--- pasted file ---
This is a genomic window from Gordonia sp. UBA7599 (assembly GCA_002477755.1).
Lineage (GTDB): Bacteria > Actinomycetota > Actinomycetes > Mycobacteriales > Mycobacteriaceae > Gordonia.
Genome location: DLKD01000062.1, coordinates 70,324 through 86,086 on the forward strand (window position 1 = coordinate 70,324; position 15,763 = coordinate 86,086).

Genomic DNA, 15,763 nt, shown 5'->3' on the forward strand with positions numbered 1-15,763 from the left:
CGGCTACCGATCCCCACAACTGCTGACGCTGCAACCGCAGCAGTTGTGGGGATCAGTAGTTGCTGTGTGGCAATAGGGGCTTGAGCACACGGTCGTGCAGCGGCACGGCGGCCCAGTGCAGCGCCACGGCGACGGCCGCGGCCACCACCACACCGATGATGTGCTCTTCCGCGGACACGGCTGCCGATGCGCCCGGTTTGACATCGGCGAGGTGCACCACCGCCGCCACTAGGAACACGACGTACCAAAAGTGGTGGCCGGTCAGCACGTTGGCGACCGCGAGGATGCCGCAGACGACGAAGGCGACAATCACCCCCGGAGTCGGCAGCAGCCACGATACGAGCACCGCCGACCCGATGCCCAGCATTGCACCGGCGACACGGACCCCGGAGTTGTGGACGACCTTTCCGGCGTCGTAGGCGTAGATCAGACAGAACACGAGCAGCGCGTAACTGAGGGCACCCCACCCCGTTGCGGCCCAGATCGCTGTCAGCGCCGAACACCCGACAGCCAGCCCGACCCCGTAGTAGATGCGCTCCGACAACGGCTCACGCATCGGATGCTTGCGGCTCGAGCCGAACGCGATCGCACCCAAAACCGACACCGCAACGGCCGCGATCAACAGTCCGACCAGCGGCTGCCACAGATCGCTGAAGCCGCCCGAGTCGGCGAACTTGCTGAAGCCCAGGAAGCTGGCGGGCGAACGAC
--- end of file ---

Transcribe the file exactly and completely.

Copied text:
This is a genomic window from Gordonia sp. UBA7599 (assembly GCA_002477755.1).
Lineage (GTDB): Bacteria > Actinomycetota > Actinomycetes > Mycobacteriales > Mycobacteriaceae > Gordonia.
Genome location: DLKD01000062.1, coordinates 70,324 through 86,086 on the forward strand (window position 1 = coordinate 70,324; position 15,763 = coordinate 86,086).

Genomic DNA, 15,763 nt, shown 5'->3' on the forward strand with positions numbered 1-15,763 from the left:
CGGCTACCGATCCCCACAACTGCTGACGCTGCAACCGCAGCAGTTGTGGGGATCAGTAGTTGCTGTGTGGCAATAGGGGCTTGAGCACACGGTCGTGCAGCGGCACGGCGGCCCAGTGCAGCGCCACGGCGACGGCCGCGGCCACCACCACACCGATGATGTGCTCTTCCGCGGACACGGCTGCCGATGCGCCCGGTTTGACATCGGCGAGGTGCACCACCGCCGCCACTAGGAACACGACGTACCAAAAGTGGTGGCCGGTCAGCACGTTGGCGACCGCGAGGATGCCGCAGACGACGAAGGCGACAATCACCCCCGGAGTCGGCAGCAGCCACGATACGAGCACCGCCGACCCGATGCCCAGCATTGCACCGGCGACACGGACCCCGGAGTTGTGGACGACCTTTCCGGCGTCGTAGGCGTAGATCAGACAGAACACGAGCAGCGCGTAACTGAGGGCACCCCACCCCGTTGCGGCCCAGATCGCTGTCAGCGCCGAACACCCGACAGCCAGCCCGACCCCGTAGTAGATGCGCTCCGACAACGGCTCACGCATCGGATGCTTGCGGCTCGAGCCGAACGCGATCGCACCCAAAACCGACACCGCAACGGCCGCGATCAACAGTCCGACCAGCGGCTGCCACAGATCGCTGAAGCCGCCCGAGTCGGCGAACTTGCTGAAGCCCAGGAAGCTGGCGGGCGAACGAC